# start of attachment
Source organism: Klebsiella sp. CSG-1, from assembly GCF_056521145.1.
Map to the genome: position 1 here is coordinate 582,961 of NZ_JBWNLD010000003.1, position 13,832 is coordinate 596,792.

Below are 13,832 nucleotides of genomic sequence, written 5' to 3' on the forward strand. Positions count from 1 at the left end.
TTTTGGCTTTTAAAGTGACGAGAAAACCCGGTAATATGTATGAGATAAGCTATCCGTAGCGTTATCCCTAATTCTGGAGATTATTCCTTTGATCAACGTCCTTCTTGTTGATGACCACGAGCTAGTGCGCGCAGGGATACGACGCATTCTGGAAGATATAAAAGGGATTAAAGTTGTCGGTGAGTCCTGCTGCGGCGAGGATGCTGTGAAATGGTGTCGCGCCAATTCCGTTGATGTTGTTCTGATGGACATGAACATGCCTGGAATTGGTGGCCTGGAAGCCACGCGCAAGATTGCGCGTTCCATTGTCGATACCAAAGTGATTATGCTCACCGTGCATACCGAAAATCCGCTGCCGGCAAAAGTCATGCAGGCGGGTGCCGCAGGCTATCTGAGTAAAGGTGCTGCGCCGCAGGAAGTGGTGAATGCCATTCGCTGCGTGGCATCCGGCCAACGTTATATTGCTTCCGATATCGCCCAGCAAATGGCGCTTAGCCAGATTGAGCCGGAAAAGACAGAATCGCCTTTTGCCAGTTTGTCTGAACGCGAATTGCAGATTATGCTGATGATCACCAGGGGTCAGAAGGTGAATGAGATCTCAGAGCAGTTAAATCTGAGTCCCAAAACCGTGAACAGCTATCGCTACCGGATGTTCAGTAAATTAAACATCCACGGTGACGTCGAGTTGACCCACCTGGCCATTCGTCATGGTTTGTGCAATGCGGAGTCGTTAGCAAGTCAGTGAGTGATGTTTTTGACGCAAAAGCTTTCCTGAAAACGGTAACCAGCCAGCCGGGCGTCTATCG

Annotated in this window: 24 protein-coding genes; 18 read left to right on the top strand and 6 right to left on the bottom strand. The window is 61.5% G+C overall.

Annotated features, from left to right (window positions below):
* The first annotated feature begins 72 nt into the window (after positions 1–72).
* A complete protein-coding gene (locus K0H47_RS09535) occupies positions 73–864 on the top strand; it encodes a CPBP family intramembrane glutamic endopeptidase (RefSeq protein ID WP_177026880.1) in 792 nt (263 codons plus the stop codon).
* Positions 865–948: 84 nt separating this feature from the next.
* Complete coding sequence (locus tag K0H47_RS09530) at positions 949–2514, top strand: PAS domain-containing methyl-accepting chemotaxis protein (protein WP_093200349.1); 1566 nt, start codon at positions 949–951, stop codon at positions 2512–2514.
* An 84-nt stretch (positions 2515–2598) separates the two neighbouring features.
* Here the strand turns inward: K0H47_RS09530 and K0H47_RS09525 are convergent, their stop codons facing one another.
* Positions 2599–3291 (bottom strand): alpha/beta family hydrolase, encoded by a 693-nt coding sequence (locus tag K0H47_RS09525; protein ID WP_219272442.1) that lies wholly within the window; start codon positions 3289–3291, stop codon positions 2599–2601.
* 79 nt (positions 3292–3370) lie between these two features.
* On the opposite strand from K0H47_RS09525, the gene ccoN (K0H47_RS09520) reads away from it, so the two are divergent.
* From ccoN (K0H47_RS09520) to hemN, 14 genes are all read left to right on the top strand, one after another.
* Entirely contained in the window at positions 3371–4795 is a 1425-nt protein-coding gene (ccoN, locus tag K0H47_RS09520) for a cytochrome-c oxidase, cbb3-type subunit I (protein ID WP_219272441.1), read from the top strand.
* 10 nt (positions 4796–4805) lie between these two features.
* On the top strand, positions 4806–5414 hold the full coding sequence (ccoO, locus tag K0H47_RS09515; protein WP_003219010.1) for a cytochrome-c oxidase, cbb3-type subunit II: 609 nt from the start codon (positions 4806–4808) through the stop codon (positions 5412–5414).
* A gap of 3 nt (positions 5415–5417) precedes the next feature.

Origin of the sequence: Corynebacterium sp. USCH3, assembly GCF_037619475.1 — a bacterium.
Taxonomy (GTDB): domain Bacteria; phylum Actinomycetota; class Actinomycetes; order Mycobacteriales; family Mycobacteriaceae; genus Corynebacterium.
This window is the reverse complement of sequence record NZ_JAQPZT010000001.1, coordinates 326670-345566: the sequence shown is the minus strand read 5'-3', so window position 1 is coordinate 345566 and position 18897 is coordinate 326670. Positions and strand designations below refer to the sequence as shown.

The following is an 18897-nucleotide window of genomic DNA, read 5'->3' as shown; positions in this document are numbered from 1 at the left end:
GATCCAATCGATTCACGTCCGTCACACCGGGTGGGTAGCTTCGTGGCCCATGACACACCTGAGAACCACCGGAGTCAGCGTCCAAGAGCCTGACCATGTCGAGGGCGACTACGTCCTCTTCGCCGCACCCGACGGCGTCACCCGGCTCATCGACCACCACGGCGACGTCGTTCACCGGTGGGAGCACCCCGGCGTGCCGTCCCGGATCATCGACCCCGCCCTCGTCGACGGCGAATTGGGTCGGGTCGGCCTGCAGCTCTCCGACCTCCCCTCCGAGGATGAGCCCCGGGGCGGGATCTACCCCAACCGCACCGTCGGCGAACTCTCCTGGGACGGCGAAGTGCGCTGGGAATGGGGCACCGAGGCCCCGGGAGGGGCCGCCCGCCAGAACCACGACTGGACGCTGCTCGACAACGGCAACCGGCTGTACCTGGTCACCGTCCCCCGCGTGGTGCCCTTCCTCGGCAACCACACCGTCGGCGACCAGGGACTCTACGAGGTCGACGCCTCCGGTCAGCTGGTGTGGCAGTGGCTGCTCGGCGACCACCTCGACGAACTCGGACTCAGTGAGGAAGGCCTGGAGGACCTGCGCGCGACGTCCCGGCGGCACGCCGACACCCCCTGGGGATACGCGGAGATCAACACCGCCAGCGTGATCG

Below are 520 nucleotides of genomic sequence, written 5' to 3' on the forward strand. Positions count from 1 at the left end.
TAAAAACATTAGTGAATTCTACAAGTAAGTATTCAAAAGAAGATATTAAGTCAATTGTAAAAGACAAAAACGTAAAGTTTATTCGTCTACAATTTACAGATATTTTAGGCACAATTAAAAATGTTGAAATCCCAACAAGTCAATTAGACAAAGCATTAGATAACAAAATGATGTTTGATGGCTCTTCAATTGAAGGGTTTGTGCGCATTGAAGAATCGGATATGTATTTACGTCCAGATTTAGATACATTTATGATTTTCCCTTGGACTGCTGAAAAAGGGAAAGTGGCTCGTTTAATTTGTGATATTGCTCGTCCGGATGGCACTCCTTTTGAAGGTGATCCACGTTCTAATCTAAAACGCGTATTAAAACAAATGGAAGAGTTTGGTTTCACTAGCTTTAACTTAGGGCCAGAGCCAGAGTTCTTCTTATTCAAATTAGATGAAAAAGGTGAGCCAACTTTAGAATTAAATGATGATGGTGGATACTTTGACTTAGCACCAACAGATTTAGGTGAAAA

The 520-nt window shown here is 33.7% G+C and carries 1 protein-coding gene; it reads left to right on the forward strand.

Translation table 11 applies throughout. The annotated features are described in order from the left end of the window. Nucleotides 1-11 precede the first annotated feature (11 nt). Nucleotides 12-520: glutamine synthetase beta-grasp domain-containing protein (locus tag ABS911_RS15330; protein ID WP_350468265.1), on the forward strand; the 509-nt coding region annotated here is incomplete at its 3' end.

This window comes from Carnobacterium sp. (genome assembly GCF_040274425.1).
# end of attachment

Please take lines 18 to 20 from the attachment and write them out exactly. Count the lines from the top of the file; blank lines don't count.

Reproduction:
* 10 nt (positions 4796–4805) lie between these two features.
* On the top strand, positions 4806–5414 hold the full coding sequence (ccoO, locus tag K0H47_RS09515; protein WP_003219010.1) for a cytochrome-c oxidase, cbb3-type subunit II: 609 nt from the start codon (positions 4806–4808) through the stop codon (positions 5412–5414).
* A gap of 3 nt (positions 5415–5417) precedes the next feature.